Saturday, January 12th, 2013

There are lots of reasons I’d rather not argue about guns — excuse me, sorry, I didn’t mean to say “argue,” I meant to say “join the conversation about guns.”

It’s not that I don’t like guns. I do. I’m a gadget geek all the way down to my bones. As far as I’m concerned, guns in almost all their incarnations are some of the coolest gadgets ever contrived by the human mind. They’re shiny; the best ones have lots of moving parts; they make enough noise to thrill just about anybody; and, if you have a really good gun and you practice every day, you can hit the bull’s eye of a target a mile away. Don’t try to tell me that’s not cool, because I won’t listen.

On the flip side, most guns are made to do just one thing: Kill people, immediately, from a safe distance. Not cool at all. A very douchey thing to do, when it comes down to brass tacks. If you want to kill someone, man up and do it with your bare hands. Argue all you want about how you need to kill people with a gun, but I won’t listen to that, either.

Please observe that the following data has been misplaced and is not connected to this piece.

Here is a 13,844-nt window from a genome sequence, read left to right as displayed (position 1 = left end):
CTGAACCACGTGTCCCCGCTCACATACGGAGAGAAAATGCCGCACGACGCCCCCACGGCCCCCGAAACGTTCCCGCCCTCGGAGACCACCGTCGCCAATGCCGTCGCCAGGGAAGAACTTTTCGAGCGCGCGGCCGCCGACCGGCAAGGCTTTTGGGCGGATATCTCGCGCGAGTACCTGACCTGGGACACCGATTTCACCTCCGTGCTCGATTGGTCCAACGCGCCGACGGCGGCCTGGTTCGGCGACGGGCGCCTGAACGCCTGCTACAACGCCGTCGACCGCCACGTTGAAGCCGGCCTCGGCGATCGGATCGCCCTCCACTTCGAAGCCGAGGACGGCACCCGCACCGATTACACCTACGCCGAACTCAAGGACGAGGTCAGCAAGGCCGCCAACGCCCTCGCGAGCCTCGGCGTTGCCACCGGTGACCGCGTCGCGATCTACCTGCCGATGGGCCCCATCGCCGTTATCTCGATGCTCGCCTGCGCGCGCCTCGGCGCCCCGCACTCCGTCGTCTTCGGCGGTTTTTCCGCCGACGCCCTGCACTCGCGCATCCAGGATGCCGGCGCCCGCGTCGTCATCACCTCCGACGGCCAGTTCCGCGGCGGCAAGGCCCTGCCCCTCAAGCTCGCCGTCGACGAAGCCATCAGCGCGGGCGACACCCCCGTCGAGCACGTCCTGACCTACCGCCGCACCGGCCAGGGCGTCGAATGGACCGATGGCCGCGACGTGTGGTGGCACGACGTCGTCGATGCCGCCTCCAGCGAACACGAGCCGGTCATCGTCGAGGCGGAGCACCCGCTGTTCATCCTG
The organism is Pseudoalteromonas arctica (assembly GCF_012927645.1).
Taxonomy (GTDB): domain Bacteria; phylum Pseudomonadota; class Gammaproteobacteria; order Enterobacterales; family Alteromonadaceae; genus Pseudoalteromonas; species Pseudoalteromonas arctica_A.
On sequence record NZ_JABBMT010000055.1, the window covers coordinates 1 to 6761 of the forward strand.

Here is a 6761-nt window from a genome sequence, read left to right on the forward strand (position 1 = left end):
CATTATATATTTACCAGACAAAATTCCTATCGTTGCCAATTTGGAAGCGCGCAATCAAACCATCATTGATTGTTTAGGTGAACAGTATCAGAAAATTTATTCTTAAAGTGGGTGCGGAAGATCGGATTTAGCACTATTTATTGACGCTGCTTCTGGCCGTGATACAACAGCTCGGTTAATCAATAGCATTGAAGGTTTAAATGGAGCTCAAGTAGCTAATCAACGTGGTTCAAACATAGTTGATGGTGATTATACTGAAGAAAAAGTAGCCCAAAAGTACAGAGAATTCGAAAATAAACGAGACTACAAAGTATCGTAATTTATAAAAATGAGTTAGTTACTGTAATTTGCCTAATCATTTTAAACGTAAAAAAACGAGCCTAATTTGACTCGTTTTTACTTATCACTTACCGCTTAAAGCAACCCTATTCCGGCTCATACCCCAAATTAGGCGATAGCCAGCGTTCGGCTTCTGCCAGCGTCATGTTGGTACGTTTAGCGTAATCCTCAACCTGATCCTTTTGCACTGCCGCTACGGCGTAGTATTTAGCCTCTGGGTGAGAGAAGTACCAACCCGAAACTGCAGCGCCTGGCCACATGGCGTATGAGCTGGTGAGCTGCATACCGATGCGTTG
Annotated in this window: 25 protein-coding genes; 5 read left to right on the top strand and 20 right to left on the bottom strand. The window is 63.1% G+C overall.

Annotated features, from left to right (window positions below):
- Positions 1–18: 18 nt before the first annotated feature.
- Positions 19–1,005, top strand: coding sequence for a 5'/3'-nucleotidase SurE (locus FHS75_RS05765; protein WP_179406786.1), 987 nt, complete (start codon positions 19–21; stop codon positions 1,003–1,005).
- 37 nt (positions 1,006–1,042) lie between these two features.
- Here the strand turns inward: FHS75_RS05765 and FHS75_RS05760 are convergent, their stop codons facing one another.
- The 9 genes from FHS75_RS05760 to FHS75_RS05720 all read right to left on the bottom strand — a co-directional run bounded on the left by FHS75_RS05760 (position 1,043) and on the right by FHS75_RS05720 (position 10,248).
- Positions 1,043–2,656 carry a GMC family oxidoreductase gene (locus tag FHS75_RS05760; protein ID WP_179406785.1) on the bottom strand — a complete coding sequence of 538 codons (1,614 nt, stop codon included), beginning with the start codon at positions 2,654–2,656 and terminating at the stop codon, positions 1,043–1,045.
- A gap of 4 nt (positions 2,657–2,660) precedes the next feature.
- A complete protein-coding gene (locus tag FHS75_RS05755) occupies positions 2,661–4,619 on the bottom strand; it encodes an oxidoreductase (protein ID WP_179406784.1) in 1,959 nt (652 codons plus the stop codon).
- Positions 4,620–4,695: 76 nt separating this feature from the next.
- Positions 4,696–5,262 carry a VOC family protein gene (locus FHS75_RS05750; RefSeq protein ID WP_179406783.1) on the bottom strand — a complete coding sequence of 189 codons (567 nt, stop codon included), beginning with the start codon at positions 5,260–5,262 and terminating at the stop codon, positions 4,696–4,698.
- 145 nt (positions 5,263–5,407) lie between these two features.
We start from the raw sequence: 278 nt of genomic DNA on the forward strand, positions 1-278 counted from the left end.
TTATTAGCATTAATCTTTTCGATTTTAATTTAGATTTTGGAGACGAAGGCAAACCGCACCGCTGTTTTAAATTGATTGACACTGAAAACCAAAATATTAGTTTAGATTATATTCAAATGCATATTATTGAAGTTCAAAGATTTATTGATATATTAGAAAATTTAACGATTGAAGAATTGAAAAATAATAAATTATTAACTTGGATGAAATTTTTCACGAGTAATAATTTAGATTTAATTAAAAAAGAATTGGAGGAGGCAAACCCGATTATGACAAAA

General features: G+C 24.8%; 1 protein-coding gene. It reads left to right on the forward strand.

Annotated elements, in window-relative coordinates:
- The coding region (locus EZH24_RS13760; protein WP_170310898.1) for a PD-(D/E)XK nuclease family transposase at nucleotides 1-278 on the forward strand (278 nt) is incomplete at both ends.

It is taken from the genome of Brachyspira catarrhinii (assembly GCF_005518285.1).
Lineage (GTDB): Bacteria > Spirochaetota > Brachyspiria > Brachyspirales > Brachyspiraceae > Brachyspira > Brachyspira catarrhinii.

Which brings me to the most important reason I’d rather not argue about guns: I don’t want to get shot. Arguing about guns seems to elevate the blood pressure of the people doing the arguing. I’m not saying there’s going to be a shooting in every argument, I’m just saying it’s a lot more likely in a heated argument where you can be pretty sure at least one side has a gun. You can just have that argument between yourselves while I go play with my toys in my basement lair. You’re always welcome to join me, of course. Don’t bring your gun, though.

That said, I’m going to argue anyway. Shoot me.

My argument, in fact, is with Thomas Jefferson, who gets dragged into this “conversation” by way of his famous quote about the tree of liberty: